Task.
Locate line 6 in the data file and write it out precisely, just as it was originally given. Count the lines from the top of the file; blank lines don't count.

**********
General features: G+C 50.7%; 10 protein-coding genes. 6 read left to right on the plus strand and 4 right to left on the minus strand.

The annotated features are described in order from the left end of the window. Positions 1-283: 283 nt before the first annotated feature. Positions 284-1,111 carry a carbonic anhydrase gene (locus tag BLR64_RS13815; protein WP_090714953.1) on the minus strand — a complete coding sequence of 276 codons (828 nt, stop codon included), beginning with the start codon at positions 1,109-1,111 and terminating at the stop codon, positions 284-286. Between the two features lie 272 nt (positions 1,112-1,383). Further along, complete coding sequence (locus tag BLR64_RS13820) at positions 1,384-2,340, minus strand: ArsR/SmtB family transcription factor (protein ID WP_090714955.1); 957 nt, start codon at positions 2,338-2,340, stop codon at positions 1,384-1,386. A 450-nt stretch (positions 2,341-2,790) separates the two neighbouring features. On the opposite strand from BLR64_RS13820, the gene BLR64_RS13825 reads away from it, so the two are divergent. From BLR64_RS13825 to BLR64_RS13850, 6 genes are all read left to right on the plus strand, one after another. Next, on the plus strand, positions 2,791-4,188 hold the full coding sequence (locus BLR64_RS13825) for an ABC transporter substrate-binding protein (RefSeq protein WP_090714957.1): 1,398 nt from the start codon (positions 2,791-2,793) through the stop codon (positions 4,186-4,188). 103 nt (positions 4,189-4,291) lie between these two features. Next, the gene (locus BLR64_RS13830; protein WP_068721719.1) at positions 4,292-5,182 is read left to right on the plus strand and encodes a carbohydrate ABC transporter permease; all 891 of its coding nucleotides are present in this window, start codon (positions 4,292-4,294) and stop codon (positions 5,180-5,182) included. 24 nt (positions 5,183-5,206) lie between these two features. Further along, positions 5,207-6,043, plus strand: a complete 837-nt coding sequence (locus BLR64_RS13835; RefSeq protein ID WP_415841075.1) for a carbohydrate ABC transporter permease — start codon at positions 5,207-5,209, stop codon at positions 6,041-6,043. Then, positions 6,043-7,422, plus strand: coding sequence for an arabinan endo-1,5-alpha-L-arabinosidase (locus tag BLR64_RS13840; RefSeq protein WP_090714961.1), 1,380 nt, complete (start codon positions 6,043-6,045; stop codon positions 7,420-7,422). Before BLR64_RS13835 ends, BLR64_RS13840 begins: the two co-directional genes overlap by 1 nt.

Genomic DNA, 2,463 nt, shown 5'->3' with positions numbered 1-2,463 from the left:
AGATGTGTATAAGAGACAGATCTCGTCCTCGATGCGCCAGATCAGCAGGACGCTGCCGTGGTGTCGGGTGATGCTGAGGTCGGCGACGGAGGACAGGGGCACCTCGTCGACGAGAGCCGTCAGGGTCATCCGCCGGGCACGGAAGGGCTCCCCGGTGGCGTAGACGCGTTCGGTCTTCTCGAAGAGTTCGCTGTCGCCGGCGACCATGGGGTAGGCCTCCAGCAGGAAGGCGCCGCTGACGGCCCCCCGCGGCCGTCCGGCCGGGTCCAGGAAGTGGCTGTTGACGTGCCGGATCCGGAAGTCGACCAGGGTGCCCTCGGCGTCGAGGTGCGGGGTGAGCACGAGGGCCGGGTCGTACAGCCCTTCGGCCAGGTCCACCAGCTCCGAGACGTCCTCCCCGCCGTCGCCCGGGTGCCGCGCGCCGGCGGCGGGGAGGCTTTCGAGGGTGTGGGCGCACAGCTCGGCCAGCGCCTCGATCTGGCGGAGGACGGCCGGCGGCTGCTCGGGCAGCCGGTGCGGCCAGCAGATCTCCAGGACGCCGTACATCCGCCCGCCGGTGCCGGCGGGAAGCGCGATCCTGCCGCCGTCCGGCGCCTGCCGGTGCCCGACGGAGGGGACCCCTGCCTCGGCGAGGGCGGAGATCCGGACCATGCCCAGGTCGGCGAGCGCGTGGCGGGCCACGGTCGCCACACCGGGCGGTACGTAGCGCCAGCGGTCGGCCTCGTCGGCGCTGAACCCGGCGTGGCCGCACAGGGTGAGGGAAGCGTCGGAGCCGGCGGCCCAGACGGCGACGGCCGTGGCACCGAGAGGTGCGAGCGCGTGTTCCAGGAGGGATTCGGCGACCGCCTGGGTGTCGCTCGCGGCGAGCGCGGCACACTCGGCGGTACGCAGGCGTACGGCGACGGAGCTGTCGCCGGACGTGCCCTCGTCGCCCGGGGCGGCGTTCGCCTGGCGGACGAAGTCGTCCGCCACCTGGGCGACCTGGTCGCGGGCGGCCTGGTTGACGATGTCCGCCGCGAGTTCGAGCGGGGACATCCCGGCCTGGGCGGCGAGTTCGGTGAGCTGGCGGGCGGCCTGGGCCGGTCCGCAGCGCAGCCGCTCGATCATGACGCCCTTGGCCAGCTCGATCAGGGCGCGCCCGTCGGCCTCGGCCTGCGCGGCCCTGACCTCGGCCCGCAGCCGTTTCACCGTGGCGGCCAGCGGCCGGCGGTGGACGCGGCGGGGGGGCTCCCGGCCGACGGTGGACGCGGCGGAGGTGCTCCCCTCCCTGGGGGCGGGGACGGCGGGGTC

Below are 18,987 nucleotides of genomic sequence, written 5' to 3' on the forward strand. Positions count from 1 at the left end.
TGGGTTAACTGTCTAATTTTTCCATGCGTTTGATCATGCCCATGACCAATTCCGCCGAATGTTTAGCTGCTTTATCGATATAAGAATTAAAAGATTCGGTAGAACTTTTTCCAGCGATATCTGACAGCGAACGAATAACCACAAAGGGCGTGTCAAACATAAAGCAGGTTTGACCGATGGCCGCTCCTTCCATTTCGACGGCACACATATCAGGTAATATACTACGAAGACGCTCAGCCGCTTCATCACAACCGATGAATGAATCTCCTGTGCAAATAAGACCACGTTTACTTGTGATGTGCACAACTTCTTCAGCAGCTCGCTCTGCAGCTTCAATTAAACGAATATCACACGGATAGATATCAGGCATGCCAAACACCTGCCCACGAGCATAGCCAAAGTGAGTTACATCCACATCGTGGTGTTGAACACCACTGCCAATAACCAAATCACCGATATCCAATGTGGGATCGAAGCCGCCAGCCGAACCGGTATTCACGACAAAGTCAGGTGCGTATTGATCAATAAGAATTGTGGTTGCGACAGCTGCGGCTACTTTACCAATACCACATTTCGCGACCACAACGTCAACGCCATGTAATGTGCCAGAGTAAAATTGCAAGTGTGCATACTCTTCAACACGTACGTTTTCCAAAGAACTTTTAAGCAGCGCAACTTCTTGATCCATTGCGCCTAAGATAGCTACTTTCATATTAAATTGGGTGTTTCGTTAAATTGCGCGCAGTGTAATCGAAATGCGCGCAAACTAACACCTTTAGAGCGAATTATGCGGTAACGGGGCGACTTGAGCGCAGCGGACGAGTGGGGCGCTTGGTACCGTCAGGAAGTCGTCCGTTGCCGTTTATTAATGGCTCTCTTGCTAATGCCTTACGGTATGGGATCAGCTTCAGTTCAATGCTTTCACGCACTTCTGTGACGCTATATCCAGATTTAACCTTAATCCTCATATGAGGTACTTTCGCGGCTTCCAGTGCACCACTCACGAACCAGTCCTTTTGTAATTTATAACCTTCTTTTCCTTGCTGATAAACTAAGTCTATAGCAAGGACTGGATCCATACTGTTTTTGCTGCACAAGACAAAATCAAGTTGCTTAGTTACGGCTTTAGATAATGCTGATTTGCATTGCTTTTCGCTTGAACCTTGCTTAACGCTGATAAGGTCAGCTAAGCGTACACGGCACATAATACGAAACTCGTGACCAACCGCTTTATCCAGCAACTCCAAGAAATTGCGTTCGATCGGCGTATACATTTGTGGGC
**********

TGGGTTAACTGTCTAATTTTTCCATGCGTTTGATCATGCCCATGACCAATTCCGCCGAATGTTTAGCTGCTTTATCGATATAAGAATTAAAAGATTCGGTAGAACTTTTTCCAGCGATATCTGACAGCGAACGAATAACCACAAAGGGCGTGTCAAACATAAAGCAGGTTTGACCGATGGCCGCTCCTTCCATTTCGACGGCACACATATCAGGTAATATACTACGAAGACGCTCAGCCGCTTCATCACAACCGATGAATGAATCTCCTGTGCAAATAAGACCACGTTTACTTGTGATGTGCACAACTTCTTCAGCAGCTCGCTCTGCAGCTTCAATTAAACGAATATCACACGGATAGATATCAGGCATGCCAAACACCTGCCCACGAGCATAGCCAAAGTGAGTTACATCCACATCGTGGTGTTGAACACCACTGCCAATAACCAAATCACCGATATCCAATGTGGGATCGAAGCCGCCAGCCGAACCGGTATTCACGACAAAGTCAGGTGCGTATTGATCAATAAGAATTGTGGTTGCGACAGCTGCGGCTACTTTACCAATACCACATTTCGCGACCACAACGTCAACGCCATGTAATGTGCCAGAGTAAAATTGCAAGTGTGCATACTCTTCAACACGTACGTTTTCCAAAGAACTTTTAAGCAGCGCAACTTCTTGATCCATTGCGCCTAAGATAGCTACTTTCATATTAAATTGGGTGTTTCGTTAAATTGCGCGCAGTGTAATCGAAATGCGCGCAAACTAACACCTTTAGAGCGAATTATGCGGTAACGGGGCGACTTGAGCGCAGCGGACGAGTGGGGCGCTTGGTACCGTCAGGAAGTCGTCCGTTGCCGTTTATTAATGGCTCTCTTGCTAATGCCTTACGGTATGGGATCAGCTTCAGTTCAATGCTTTCACGCACTTCTGTGACGCTATATCCAGATTTAACCTTAATCCTCATATGAGGTACTTTCGCGGCTTCCAGTGCACCACTCACGAACCAGTCCTTTTGTAATTTATAACCTTCTTTTCCTTGCTGATAAACTAAGTCTATAGCAAGGACTGGATCCATACTGTTTTTGCTGCACAAGACAAAATCAAGTTGCTTAGTTACGGCTTTAGATAATGCTGATTTGCATTGCTTTTCGCTTGAACCTTGCTTAACGCTGATAAGGTCAGCTAAGCGTACACGGCACATAATACGAAACTCGTGACCAACCGCTTTATCCAGCAACTCCAAGAAATTGCGTTCGATCGGCGTATACATTTGTGGGC